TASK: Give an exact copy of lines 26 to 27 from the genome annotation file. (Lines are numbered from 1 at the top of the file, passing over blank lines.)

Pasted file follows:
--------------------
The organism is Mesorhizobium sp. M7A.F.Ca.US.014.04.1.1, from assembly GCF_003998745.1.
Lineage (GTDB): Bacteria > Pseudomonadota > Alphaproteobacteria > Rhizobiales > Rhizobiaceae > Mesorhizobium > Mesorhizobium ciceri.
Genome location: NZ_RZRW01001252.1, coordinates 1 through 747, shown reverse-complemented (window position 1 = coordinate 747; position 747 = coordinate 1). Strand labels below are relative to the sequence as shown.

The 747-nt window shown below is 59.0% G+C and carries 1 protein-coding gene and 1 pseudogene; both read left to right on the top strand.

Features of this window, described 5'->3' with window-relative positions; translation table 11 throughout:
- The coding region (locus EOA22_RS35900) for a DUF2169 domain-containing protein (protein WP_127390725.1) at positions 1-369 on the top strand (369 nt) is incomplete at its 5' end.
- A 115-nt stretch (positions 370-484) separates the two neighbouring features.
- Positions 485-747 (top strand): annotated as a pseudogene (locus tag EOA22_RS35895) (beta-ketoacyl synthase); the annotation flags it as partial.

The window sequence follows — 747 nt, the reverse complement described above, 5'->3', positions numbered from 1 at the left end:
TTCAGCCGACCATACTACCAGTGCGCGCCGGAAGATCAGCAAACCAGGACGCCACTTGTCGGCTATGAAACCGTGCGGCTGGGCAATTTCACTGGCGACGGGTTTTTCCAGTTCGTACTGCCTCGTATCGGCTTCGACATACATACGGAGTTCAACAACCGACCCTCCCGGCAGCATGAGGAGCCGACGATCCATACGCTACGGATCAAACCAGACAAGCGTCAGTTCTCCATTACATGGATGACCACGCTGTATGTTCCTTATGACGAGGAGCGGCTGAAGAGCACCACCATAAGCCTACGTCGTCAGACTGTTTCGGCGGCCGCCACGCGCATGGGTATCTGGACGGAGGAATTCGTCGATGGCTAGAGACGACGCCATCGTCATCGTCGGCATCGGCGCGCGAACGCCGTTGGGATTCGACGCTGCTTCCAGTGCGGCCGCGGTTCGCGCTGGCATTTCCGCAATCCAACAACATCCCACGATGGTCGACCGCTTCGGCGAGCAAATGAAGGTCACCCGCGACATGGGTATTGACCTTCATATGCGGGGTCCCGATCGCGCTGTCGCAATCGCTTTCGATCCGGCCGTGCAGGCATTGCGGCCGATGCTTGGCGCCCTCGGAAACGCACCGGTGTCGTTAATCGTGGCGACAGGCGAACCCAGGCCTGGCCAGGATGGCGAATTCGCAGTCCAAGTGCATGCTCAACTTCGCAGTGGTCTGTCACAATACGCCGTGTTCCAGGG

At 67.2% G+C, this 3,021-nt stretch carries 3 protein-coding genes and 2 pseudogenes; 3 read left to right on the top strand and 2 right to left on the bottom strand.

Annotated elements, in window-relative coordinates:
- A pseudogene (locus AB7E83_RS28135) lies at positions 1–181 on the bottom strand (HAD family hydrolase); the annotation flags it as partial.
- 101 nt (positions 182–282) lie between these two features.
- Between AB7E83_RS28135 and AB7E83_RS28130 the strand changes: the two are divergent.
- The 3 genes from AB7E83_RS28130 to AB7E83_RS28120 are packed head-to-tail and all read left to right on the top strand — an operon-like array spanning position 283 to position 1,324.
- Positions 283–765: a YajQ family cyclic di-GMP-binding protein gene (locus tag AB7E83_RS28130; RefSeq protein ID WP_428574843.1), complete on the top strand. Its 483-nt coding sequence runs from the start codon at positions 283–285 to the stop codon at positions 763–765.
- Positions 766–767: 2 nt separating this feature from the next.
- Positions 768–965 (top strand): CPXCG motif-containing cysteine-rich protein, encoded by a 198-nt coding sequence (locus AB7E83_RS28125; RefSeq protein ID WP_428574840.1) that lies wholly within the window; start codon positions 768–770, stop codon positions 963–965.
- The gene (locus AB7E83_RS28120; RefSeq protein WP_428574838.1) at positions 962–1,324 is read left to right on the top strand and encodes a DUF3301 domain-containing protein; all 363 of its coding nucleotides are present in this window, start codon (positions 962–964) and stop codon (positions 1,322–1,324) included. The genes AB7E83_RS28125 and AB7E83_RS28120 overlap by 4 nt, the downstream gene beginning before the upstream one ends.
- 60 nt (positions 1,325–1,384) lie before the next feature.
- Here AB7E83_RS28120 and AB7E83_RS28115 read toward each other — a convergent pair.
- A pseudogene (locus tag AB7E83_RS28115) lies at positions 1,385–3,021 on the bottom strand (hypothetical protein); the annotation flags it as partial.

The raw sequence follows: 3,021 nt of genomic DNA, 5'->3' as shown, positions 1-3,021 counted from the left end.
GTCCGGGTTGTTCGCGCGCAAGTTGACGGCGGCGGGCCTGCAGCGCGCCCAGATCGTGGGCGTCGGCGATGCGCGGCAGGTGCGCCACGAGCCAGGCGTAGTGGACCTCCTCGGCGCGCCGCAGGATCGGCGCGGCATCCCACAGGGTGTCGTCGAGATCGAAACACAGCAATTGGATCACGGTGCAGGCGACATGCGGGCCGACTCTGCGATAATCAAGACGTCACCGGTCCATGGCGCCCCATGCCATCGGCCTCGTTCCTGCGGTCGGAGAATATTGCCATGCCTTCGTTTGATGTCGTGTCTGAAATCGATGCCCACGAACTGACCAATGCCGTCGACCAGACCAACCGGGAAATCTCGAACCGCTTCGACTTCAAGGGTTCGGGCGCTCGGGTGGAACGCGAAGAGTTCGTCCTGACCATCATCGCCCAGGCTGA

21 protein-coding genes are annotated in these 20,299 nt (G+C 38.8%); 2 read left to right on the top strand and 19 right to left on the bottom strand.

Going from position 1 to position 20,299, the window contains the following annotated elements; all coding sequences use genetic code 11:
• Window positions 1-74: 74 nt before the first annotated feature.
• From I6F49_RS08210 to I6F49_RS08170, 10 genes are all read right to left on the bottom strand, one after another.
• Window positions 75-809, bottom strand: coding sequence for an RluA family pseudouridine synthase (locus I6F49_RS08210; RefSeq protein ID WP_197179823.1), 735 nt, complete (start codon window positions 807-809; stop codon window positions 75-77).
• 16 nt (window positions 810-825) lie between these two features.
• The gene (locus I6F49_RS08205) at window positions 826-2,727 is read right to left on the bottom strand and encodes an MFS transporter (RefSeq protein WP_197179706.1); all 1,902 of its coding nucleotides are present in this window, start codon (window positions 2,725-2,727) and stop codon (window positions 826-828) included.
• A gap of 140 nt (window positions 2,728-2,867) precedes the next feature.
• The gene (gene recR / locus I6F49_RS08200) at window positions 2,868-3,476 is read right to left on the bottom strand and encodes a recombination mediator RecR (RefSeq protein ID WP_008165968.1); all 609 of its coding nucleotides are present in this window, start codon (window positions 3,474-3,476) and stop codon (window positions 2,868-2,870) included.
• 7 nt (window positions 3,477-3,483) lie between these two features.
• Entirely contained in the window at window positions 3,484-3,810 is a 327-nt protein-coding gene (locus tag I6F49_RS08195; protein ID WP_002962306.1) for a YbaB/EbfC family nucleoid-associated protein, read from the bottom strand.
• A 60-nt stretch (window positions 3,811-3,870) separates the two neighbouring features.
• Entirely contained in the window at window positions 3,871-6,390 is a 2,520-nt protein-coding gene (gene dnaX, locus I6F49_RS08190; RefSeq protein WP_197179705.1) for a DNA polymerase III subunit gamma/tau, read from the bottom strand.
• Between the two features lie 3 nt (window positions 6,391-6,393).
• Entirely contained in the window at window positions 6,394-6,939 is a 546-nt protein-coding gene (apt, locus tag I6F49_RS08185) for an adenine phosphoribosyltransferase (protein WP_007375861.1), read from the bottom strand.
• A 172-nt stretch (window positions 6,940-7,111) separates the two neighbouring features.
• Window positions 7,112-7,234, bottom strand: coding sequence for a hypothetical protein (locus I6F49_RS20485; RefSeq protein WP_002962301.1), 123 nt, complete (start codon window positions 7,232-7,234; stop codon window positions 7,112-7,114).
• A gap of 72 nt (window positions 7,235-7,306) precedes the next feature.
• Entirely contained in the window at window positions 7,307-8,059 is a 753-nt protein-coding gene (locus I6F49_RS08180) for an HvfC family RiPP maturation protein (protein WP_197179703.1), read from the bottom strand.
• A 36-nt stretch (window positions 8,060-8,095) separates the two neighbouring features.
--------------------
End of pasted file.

21 protein-coding genes are annotated in these 20,299 nt (G+C 38.8%); 2 read left to right on the top strand and 19 right to left on the bottom strand.

Going from position 1 to position 20,299, the window contains the following annotated elements; all coding sequences use genetic code 11: